New law imperils English in suburbs

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Henry Aubin: New law imperils English in suburbs

Loss of bilingual status is a devastating blow and a barrier to business


The Marois government’s proposed law to tighten the Charter of the French Language would deal a truly devastating blow to most of the 65 municipalities in Quebec that possess official bilingual status. The bill would strip this designation from a town if fewer than 50 per cent of its residents have English as their mother tongue.

Six of the 12 suburbs on Montreal Island that now offer services in French and English would lose the legal ability to continue to do so in English. They are Côte-St-Luc, Dollard-des-Ormeaux, Dorval, Kirkland, Mont-Royal and Senneville. (See table.)

Four other suburbs, whose English mother-tongue residents are steadily declining and now represent less than 55 per cent of the population, are on course to falling under the threshold within a few years. They are Baie d’Urfé, Beaconsfield, Pointe-Claire and Westmount. Hampstead and Montreal West, both of which are near the 60-per-cent mark, are safer ground. (The island’s two remaining suburbs, Montréal-Est and Ste-Anne-de-Bellevue, do not have bilingual status.)

Municipalities not on the island would tend to lose their status at a considerably higher rate. Many of these mostly rural towns or villages have aging anglo communities.

(The government would determine whether a city or town is above or below the 50 per cent bar on the basis of Statistic Canada’s census. However, it is unclear how the government would define people with English as their mother tongue. Most people have only one language as their mother tongue, but others list two or even more on the census form, depending the circumstances of their infancy. The table gives figures for both options.)

The proposed law, Bill 14, tabled this week by the minister responsible for language, Diane De Courcy, comes completely out of the blue. It’s been a long time since language has been a notable issue in the island’s suburbs or in the more distant places. You have to wonder what the problem is that De Courcy set out to fix.

To be sure, the presence of English has become a hot political issue, but that controversy has been confined do Montreal’s central core, especially the shopping areas. De Courcy’s measure gives the core a free pass — the bill can’t revoke Montreal’s bilingual status because the city doesn’t have one.

Removing the suburbs’ bilingual standing would also be curious because it would reduce the attractiveness of Montreal for knowledge workers from English-speaking countries. When they move here, these workers often choose to live in a bilingual suburb where — as is only normal — they feel more linguistically hospitable.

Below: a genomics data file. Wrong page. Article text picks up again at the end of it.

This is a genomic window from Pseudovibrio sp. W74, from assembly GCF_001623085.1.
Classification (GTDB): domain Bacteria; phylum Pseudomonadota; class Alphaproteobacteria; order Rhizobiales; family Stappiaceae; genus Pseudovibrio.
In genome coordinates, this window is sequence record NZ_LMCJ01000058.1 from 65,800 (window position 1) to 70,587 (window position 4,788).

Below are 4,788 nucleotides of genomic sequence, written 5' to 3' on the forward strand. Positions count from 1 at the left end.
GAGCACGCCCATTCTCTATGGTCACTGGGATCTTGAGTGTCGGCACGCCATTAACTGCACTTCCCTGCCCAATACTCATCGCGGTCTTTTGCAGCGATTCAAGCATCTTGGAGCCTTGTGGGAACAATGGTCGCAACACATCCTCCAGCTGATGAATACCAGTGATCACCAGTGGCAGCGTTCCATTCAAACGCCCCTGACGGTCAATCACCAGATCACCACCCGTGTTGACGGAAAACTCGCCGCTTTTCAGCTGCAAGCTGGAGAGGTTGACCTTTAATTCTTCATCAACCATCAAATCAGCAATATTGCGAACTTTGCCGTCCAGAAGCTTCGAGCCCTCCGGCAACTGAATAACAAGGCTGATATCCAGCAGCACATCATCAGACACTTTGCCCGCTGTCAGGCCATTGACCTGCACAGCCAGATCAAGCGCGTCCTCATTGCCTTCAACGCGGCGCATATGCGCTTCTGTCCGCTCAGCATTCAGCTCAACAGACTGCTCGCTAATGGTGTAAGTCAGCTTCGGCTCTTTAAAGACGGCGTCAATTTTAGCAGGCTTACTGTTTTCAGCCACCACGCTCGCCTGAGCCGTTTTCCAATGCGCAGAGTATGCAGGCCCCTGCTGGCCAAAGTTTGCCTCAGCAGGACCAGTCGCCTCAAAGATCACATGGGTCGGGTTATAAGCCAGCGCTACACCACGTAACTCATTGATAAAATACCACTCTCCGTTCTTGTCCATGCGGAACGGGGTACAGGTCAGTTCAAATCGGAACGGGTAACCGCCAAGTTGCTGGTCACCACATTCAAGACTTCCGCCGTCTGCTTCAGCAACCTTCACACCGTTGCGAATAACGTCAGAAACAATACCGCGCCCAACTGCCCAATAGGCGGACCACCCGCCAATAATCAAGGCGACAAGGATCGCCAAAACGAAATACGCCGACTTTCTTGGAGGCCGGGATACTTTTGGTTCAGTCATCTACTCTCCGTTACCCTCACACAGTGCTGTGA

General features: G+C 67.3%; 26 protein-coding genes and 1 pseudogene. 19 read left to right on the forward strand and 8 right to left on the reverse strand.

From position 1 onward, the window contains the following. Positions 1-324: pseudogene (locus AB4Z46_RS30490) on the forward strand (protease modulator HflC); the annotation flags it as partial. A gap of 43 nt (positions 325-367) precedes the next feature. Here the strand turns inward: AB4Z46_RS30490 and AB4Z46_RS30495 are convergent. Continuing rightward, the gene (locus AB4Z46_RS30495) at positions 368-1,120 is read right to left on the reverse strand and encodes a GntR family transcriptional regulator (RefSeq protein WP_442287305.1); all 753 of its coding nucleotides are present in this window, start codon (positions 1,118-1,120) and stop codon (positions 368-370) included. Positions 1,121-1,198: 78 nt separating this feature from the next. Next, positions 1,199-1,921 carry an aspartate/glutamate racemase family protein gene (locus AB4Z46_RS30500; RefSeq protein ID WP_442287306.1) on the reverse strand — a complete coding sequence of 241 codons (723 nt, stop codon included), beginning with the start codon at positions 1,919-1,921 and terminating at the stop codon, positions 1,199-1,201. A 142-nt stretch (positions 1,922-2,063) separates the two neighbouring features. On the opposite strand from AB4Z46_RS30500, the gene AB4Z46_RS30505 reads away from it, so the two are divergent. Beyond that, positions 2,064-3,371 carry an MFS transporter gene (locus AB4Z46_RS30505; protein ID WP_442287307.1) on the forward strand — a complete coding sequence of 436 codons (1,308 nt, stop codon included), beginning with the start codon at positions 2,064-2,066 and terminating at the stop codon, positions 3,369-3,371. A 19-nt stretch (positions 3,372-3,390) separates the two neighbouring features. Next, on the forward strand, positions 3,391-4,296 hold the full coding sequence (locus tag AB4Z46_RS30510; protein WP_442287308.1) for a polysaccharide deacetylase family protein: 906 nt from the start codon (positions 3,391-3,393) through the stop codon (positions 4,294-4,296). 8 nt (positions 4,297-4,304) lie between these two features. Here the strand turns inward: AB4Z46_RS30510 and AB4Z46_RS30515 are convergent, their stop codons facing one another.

The Mercer 2012 Quality of Living Index of cities — an annual ranking to help multinational companies and organizations make decisions — came out the day before De Courcy tabled the bill. It rated Montreal well behind Vancouver, Ottawa and Toronto. If the minority government succeeds in making Bill 14 law, it’s not going to help the economy.

Peter Trent, the Westmount mayor and leader of the island’s suburban mayors, is a moderate on language issues. He calls the measure “completely unacceptable” to anglo communities. As well, he notes an additional curiosity about the bill: “It wouldn’t help the cause of preserving French one jot.”

Trent notes a final curiosity about the bill: Those suburbs whose majority of English mother-tongue residents are rapidly shrinking might have no interest in attracting those newcomers who would further dilute the English mother-tongue presence. The law might thus have the perverse effect of making francophones unwelcome.

This measure might make short-term political sense: Riling the anglos is often a surefire way to boost the PQ in anglophobes’ eyes.

But as a step to advance the interests of francophones, the bill shoots itself in the foot. In the end, it would harm everybody.

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CSL gives new push to extend Cavendish

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The City of Cote Saint-Luc has adopted a resolution requesting the Quebec government and the City of Montreal to push forward with the Cavendish-Royalmount-Cavendish extension project.

Cote Saint-Luc has produced several excellent presentations on the Cavendish extension such as this simulation:

Cote Saint-Luc Council has unanimously supported the proposed extension since 1998.  Here is the resolution adopted at this week’s public council meeting: